As Steinberg concludes, "[B]lind faith in the free market and private enterprise, coupled with the brutal downsizing of the public sector, and a very explicit pattern of denial in the face of impending natural calamity, help explain why America's most vulnerable saw their lives washed out to sea."

This record is important to remember, because many leading voices of the antiwar movement continue to put a central focus on working with congressional Democrats. This has meant settling for watered-down proposals that the politicians are prepared to accept.

For instance, the antiwar group United for Peace and Justice (UFPJ) hailed legislation proposed by Democratic Rep. Lynn Woolsey that calls on the Bush administration to "develop and implement a plan to begin the immediate withdrawal of United States Armed Forces from Iraq."

The tortured wording was carefully drafted to be far from UFPJ's own stated position in favor of troops out now--so that supporters of the Woolsey amendment couldn't be accused of wanting to "cut and run" from Iraq. As Woolsey herself said at a February press conference, "We must play a role in facilitating their transition to stable democracy"--similar rhetoric to what you hear from Bush administration officials.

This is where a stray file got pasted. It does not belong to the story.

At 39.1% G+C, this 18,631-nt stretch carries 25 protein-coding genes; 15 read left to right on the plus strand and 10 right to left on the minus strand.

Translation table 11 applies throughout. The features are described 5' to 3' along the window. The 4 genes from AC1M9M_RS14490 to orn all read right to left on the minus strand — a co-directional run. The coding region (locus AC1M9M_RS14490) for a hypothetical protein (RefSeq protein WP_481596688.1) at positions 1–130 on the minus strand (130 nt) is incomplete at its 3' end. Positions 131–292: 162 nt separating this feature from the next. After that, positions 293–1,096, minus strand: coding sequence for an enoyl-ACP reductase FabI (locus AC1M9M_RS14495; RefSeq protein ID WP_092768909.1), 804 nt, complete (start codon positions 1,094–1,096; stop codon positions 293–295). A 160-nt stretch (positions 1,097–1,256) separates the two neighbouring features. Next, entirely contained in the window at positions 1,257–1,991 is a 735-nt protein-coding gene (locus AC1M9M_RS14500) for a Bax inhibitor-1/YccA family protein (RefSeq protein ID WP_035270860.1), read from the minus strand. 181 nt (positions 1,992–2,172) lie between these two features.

Holding up Woolsey's compromised proposal--which is far from having the support of the bulk of congressional Democrats--as a victory for the antiwar movement accepts the same logic that confined our struggle during the 2004 presidential election. All national antiwar protests--excepting one mobilization specifically against the Republican National Convention--were suspended during the elections so that antiwar movement leaders could devote their energy to getting "anybody but Bush" into office, even if that candidate, John Kerry, was pro-occupation and pro-war.